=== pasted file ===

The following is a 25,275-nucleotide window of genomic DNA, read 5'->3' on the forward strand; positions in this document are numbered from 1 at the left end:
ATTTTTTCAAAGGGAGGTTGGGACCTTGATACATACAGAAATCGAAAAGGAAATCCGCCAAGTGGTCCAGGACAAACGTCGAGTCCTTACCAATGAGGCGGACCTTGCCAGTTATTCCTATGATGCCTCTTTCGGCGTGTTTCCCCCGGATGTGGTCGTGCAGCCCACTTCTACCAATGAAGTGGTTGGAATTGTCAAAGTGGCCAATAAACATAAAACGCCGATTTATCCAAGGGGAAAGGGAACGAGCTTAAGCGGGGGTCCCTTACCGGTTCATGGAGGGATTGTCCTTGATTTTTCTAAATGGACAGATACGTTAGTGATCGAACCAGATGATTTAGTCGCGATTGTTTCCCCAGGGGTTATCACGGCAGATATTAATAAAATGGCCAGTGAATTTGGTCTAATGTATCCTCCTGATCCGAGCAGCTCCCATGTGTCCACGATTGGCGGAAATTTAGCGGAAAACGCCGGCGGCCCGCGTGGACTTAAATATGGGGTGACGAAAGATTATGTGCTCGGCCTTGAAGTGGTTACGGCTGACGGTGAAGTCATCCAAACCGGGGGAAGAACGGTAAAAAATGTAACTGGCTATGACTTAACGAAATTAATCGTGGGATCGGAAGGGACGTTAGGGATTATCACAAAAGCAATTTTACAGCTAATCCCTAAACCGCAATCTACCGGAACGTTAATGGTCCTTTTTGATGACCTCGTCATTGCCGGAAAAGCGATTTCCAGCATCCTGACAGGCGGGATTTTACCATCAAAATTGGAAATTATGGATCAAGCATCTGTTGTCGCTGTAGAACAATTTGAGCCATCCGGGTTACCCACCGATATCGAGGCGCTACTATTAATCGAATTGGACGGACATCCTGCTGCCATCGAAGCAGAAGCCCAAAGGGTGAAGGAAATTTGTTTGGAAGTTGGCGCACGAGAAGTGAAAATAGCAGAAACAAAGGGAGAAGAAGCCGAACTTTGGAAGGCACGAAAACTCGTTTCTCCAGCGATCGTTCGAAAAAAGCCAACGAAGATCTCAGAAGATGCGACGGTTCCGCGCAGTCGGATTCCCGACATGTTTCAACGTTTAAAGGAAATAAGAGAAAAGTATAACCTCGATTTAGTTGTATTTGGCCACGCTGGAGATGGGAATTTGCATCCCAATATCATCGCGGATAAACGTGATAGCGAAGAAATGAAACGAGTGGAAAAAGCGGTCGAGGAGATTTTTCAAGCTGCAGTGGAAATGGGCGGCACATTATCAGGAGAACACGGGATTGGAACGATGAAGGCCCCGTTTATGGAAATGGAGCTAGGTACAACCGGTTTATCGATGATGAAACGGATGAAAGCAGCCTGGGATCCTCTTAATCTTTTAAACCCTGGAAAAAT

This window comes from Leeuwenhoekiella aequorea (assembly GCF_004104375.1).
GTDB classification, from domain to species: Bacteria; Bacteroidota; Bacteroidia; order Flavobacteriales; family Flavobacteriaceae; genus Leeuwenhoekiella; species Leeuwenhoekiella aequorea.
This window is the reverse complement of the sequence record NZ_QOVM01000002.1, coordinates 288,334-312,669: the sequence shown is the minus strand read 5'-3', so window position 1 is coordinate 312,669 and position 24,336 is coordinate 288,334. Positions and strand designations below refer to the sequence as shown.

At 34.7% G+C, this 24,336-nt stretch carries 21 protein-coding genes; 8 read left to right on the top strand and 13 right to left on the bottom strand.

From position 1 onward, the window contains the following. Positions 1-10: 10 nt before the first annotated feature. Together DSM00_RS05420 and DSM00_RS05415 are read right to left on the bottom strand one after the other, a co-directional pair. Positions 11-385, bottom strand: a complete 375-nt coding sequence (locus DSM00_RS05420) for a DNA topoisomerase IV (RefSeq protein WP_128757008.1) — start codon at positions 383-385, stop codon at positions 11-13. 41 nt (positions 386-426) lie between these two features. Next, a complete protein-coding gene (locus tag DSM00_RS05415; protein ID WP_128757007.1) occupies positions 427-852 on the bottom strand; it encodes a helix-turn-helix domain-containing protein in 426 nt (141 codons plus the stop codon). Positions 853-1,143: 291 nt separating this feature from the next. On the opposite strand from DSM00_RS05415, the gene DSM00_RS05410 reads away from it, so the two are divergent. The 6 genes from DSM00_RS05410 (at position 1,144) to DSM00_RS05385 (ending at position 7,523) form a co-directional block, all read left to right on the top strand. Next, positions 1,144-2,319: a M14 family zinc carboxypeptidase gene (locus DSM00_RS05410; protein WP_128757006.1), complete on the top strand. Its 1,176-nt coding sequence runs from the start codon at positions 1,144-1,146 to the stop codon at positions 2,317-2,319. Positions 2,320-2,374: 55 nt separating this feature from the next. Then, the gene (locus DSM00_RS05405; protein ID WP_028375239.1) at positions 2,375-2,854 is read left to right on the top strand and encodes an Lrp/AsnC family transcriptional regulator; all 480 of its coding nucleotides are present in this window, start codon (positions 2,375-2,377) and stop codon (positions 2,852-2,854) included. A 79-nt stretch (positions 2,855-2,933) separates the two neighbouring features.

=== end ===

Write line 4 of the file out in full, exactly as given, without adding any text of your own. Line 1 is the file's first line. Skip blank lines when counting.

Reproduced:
GTDB classification, from domain to species: Bacteria; Bacteroidota; Bacteroidia; order Flavobacteriales; family Flavobacteriaceae; genus Leeuwenhoekiella; species Leeuwenhoekiella aequorea.